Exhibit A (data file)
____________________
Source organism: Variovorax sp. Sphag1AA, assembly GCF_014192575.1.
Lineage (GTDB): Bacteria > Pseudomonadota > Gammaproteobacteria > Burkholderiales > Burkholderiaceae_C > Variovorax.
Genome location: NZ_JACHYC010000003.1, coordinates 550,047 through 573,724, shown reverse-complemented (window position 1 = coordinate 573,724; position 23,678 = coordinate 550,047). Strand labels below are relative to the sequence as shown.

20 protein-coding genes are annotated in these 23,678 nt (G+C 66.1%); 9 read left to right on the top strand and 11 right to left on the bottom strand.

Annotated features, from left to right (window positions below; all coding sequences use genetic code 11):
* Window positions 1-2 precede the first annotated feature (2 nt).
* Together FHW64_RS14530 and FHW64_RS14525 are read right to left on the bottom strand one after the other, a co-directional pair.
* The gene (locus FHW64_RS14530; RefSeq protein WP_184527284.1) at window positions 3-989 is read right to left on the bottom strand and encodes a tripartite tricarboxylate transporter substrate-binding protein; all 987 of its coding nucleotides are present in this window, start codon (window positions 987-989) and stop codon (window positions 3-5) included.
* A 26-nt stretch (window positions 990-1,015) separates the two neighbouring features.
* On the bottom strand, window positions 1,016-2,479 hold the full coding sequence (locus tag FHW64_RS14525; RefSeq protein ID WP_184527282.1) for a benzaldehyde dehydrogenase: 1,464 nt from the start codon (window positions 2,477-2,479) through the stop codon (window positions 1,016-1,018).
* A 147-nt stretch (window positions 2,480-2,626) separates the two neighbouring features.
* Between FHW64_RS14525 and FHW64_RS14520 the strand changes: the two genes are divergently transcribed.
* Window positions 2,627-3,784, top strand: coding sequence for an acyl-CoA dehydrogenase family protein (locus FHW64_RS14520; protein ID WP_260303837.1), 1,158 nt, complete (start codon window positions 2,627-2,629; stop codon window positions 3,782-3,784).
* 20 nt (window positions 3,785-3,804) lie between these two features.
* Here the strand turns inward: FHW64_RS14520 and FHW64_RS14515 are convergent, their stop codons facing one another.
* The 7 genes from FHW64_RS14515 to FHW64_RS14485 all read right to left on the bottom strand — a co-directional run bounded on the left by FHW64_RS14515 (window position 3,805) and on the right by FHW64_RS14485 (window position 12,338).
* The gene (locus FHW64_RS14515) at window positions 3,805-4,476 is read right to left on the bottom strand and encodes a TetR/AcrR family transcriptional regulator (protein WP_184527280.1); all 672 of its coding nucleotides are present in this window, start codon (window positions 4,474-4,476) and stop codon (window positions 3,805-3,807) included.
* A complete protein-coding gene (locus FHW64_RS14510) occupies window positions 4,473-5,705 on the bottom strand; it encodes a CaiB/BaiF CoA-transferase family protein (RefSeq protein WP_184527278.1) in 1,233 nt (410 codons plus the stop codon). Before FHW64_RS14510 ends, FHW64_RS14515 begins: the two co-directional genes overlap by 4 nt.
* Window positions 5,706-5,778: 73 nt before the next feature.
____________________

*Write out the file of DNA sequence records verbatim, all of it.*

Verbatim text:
Source organism: Variovorax sp. Sphag1AA, assembly GCF_014192575.1.
Lineage (GTDB): Bacteria > Pseudomonadota > Gammaproteobacteria > Burkholderiales > Burkholderiaceae_C > Variovorax.
Genome location: NZ_JACHYC010000003.1, coordinates 550,047 through 573,724, shown reverse-complemented (window position 1 = coordinate 573,724; position 23,678 = coordinate 550,047). Strand labels below are relative to the sequence as shown.

20 protein-coding genes are annotated in these 23,678 nt (G+C 66.1%); 9 read left to right on the top strand and 11 right to left on the bottom strand.

Annotated features, from left to right (window positions below; all coding sequences use genetic code 11):
* Window positions 1-2 precede the first annotated feature (2 nt).
* Together FHW64_RS14530 and FHW64_RS14525 are read right to left on the bottom strand one after the other, a co-directional pair.
* The gene (locus FHW64_RS14530; RefSeq protein WP_184527284.1) at window positions 3-989 is read right to left on the bottom strand and encodes a tripartite tricarboxylate transporter substrate-binding protein; all 987 of its coding nucleotides are present in this window, start codon (window positions 987-989) and stop codon (window positions 3-5) included.
* A 26-nt stretch (window positions 990-1,015) separates the two neighbouring features.
* On the bottom strand, window positions 1,016-2,479 hold the full coding sequence (locus tag FHW64_RS14525; RefSeq protein ID WP_184527282.1) for a benzaldehyde dehydrogenase: 1,464 nt from the start codon (window positions 2,477-2,479) through the stop codon (window positions 1,016-1,018).
* A 147-nt stretch (window positions 2,480-2,626) separates the two neighbouring features.
* Between FHW64_RS14525 and FHW64_RS14520 the strand changes: the two genes are divergently transcribed.
* Window positions 2,627-3,784, top strand: coding sequence for an acyl-CoA dehydrogenase family protein (locus FHW64_RS14520; protein ID WP_260303837.1), 1,158 nt, complete (start codon window positions 2,627-2,629; stop codon window positions 3,782-3,784).
* 20 nt (window positions 3,785-3,804) lie between these two features.
* Here the strand turns inward: FHW64_RS14520 and FHW64_RS14515 are convergent, their stop codons facing one another.
* The 7 genes from FHW64_RS14515 to FHW64_RS14485 all read right to left on the bottom strand — a co-directional run bounded on the left by FHW64_RS14515 (window position 3,805) and on the right by FHW64_RS14485 (window position 12,338).
* The gene (locus FHW64_RS14515) at window positions 3,805-4,476 is read right to left on the bottom strand and encodes a TetR/AcrR family transcriptional regulator (protein WP_184527280.1); all 672 of its coding nucleotides are present in this window, start codon (window positions 4,474-4,476) and stop codon (window positions 3,805-3,807) included.
* A complete protein-coding gene (locus FHW64_RS14510) occupies window positions 4,473-5,705 on the bottom strand; it encodes a CaiB/BaiF CoA-transferase family protein (RefSeq protein WP_184527278.1) in 1,233 nt (410 codons plus the stop codon). Before FHW64_RS14510 ends, FHW64_RS14515 begins: the two co-directional genes overlap by 4 nt.
* Window positions 5,706-5,778: 73 nt before the next feature.